On Thu, 22 Dec 2022 at 12:17, Sebastian Wittmeier <wittmeier@projectalpha.org> wrote:

If the destructor is called on the reference, the original object would be destroyed.


 Then it's just as well that that isn't what happens. Instead, the lifetime of the variable is ended in the same manner as when an automatic variable reaches end of scope:

std::string s;
{
    auto& r = s;
}  // #1
auto& q = s;
reloc q;  // #2

The effect of #2 (as a discarded-value relocation expression) is precisely the same as that of #1.

-----Ursprüngliche Nachricht-----
Von: Edward Catmur <ecatmur@googlemail.com>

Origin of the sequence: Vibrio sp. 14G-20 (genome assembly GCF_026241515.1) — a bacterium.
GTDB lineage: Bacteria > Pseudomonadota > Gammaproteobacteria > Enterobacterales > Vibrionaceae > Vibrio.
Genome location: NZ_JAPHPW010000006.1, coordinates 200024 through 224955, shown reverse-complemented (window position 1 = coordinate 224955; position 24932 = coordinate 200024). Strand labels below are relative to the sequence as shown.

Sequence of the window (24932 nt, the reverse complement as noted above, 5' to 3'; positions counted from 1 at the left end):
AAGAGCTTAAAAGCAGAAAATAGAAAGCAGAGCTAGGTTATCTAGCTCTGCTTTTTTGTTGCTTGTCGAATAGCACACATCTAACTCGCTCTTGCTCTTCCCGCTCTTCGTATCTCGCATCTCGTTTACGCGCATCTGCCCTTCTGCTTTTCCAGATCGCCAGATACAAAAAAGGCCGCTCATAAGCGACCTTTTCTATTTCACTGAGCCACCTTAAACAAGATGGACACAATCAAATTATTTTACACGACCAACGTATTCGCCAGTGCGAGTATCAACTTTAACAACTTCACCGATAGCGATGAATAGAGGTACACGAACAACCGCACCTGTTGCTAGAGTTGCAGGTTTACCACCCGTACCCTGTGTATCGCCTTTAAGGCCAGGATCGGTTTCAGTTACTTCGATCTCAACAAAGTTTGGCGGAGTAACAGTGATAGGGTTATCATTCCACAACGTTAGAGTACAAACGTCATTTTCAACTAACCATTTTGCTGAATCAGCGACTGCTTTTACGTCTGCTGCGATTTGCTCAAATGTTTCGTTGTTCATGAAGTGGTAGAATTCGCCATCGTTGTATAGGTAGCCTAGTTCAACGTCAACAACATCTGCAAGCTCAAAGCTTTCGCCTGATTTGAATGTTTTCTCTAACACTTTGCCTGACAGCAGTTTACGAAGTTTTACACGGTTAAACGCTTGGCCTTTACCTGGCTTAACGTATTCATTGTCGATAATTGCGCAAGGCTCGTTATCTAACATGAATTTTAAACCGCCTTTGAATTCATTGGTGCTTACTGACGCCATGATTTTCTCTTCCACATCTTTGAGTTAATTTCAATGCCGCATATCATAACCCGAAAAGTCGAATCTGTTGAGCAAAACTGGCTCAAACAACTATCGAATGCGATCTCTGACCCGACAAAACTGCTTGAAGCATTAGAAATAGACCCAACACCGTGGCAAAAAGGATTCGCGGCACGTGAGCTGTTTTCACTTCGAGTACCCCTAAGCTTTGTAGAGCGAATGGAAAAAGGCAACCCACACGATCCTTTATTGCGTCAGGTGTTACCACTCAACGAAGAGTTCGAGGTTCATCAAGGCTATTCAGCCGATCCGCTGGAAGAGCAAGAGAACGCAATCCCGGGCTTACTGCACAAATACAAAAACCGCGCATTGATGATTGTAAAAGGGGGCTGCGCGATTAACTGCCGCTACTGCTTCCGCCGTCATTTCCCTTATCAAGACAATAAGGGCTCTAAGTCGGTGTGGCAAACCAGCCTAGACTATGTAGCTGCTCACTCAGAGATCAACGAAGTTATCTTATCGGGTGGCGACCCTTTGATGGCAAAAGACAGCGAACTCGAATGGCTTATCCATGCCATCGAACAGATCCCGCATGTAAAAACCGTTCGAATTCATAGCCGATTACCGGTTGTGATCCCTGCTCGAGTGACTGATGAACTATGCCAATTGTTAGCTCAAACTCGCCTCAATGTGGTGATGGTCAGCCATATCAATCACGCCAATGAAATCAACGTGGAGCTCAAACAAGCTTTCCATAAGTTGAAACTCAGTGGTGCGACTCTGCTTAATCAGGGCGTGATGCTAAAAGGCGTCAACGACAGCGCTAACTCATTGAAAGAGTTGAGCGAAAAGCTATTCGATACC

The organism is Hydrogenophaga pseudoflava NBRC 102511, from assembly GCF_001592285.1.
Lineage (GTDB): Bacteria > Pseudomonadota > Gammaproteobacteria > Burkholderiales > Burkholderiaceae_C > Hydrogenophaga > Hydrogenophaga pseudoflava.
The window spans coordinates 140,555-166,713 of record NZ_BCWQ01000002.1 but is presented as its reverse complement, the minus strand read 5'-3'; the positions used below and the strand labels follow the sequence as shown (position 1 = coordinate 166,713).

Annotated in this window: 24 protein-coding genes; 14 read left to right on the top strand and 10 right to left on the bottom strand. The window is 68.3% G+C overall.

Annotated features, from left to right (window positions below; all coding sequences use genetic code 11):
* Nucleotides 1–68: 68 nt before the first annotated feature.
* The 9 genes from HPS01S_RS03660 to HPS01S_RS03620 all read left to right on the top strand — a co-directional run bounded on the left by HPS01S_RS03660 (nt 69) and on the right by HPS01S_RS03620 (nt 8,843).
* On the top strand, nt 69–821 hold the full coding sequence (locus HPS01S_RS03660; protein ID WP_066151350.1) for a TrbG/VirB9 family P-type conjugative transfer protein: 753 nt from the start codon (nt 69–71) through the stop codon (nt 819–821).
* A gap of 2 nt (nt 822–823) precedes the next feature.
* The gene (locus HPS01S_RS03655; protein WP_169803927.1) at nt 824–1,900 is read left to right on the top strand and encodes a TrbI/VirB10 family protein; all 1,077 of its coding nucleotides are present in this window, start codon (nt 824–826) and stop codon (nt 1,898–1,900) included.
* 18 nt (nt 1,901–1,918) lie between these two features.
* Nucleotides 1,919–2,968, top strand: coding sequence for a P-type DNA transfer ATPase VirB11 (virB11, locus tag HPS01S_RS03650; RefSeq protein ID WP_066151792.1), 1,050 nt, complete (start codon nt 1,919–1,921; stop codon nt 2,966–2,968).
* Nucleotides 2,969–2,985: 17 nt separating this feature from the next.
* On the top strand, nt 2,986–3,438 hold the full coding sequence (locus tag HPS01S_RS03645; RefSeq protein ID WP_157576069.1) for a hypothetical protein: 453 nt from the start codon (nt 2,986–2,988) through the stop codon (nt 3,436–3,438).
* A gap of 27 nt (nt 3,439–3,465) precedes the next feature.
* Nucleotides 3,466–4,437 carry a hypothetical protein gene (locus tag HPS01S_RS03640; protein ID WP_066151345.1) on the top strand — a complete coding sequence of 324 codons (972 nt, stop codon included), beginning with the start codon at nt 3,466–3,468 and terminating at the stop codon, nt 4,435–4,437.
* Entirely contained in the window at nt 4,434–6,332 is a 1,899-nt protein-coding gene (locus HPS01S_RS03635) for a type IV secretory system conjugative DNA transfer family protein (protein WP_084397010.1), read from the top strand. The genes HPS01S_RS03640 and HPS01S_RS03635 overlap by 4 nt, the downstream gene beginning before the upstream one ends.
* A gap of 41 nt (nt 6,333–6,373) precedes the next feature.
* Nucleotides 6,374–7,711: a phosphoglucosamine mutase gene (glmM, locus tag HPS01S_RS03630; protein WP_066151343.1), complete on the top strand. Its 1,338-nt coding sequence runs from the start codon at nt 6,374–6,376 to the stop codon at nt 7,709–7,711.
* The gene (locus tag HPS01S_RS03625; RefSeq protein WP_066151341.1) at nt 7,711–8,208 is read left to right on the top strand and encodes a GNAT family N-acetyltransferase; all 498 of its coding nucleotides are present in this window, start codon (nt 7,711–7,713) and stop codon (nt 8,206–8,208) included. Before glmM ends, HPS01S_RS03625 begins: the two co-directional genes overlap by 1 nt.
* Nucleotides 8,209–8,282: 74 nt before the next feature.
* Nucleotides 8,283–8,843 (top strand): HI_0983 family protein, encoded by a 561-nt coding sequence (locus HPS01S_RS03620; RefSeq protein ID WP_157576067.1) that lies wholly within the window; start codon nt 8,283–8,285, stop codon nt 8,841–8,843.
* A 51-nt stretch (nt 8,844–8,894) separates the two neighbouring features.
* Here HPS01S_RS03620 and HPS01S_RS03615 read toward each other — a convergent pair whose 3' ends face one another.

Gesendet: Do 22.12.2022 12:00
Betreff: Re: [std-proposals] Relocation in C++
An: std-proposals@lists.isocpp.org;
CC: Sebastian Wittmeier <wittmeier@projectalpha.org>;
On Thu, 22 Dec 2022 at 11:53, Sebastian Wittmeier via Std-Proposals <std-proposals@lists.isocpp.org> wrote:

`reloc localvar` or `reloc param` are a solution to 'undefine' variable or parameter names within scope or function boundaries.

The same would not be possible for reference names only:

 

MyType a{};

MyType& b = a;

reloc b;

 

Would destroy and 'undefine' b, accessing a afterwards would be UB. Right?

 
No, that will end the lifetime of the reference. `a` will be unaffected.
 

There would be no simple/analog way to only undefine b, but keep a intact. That is just how references are working.

OTOH, `reloc a` gives a way to undefine a variable and it would be nice to do the same for a reference.